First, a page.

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Reservist paddles famous New York waterway

Master Sgt. Helen Crouch holds a trophy she won from a recent canoe regatta she paddled in New York state. (Courtesy photo)

Master Sgt. Helen Crouch holds a trophy she won from a recent canoe regatta she paddled in New York state. (Courtesy photo)

WESTOVER AIR RESERVE BASE, Mass. -- Master Sgt. Helen Crouch, 439th Aeromedical Staging Squadron medical technician, recently paddled a scenic route famous in American colonial history and took first place in the women's division of a racing canoe regatta.

Sergeant Crouch maneuvered her racing canoe 70 miles down New York's Susquehanna River from Glimmerglass Lake at Cooperstown, past Oneonta to Bainbridge in the annual General Clinton Canoe Regatta. The canoe race is named for General James Clinton who led a Continental Congress Army expedition on down the Susquehanna on flat bottomed boats against the Iroquois. Glimmerglass and the area are also celebrated in James Fenimore Cooper's Last of the Mohicans and other Leatherstocking Tales.

Sergeant Crouch's win during the Memorial Day weekend was the 24th consecutive General Clinton Canoe Regatta in which she has participated.

The race is a serious competition, with more than 270 participants from around the country. They are highly conditioned athletes who race canoes that may be made of graphite and cost $3,500 and use $300 bent shaft graphite paddles.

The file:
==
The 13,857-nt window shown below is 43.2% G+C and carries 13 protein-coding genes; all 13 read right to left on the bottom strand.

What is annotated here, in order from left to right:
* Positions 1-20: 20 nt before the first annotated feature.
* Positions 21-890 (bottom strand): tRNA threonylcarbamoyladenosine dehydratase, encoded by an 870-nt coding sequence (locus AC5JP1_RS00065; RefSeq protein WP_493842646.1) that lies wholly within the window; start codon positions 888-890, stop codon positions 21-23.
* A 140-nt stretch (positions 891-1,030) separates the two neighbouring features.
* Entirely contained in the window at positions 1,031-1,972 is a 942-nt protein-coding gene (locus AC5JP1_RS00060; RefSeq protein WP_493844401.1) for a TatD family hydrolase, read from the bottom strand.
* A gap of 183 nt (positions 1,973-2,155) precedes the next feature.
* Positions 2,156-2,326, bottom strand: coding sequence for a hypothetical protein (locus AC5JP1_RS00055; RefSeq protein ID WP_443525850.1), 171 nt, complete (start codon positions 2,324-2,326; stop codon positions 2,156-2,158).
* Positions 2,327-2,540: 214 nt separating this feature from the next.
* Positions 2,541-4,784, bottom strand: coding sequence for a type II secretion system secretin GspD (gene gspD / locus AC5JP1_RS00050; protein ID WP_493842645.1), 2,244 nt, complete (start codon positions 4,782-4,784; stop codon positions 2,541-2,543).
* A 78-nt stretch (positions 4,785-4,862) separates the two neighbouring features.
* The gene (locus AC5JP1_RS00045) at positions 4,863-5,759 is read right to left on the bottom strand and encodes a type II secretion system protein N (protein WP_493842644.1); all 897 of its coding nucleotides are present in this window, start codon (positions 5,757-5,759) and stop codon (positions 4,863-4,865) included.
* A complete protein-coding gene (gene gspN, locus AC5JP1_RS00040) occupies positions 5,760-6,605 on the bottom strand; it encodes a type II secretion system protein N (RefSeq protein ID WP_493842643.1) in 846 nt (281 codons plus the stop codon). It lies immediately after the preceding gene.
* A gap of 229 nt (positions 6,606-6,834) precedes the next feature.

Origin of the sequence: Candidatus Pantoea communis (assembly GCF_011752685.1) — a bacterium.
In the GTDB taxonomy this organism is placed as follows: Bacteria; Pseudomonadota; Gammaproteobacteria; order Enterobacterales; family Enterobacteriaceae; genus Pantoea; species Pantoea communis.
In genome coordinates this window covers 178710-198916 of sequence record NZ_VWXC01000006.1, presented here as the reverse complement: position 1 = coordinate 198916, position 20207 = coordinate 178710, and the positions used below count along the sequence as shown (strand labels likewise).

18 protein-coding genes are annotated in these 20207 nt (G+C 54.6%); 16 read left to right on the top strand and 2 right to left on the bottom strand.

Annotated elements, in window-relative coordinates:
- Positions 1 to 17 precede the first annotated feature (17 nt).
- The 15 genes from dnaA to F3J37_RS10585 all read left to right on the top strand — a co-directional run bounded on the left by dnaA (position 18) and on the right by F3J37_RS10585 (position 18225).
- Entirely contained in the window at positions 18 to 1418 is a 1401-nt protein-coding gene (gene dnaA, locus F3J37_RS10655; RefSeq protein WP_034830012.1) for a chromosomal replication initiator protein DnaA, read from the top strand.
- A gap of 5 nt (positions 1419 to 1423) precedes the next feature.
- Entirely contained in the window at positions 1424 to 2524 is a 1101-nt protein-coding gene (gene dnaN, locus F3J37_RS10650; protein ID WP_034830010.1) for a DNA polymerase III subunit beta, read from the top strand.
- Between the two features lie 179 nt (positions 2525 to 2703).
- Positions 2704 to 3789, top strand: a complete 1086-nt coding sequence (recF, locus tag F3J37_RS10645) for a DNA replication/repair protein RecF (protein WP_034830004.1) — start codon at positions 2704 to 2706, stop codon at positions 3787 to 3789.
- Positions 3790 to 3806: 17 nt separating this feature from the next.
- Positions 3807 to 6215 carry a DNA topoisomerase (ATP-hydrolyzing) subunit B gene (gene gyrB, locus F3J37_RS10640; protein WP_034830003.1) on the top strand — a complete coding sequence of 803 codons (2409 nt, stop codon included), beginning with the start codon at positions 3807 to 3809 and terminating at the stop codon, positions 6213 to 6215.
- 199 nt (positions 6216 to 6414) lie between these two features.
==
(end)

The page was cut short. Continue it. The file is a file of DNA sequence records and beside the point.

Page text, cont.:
To compete, Sergeant Crouch paddled regardless of the weather up to four hours every night following her job as a special education teacher. For an extra edge, she ate a high protein, low carbohydrate diet for a week. The strategy is to deplete the muscles of carbohydrates and make them receptive to absorbing carbohydrates. For four days before the race she reversed her diet to saturate her muscles with carbohydrates.
The competitors needed every advantage they could get on the Susquehanna, which can be a treacherously shallow and unforgiving stretch of water.

"The Susquehanna has bad places where canoers have died … the dynamics of the river change every year," Sergeant Crouch said. "It is not a race you can go into without practice. There are rocks, debris, trees. Flood waters eat at the banks and move trees and debris around," she said.

"This year was a real physical challenge. The water was very shallow and the temperatures were 85 or 90 degrees. You can't choose in the river where you want to go. When the water is so shallow, the current takes you into debris and you have to work to get around it," she said.

"Flood years have another set of challenges," she said.

Canoe racing season starts in March and continues until the snow season. "Tipping over can be cold. The water is like someone put a fist in your stomach," Sergeant Crouch said.

The physical challenges of canoe racing also provide the reward that motivates her to keep coming back to the sport each year, she said.

"I like being out in nature and enjoy the spiritual aspect," she said.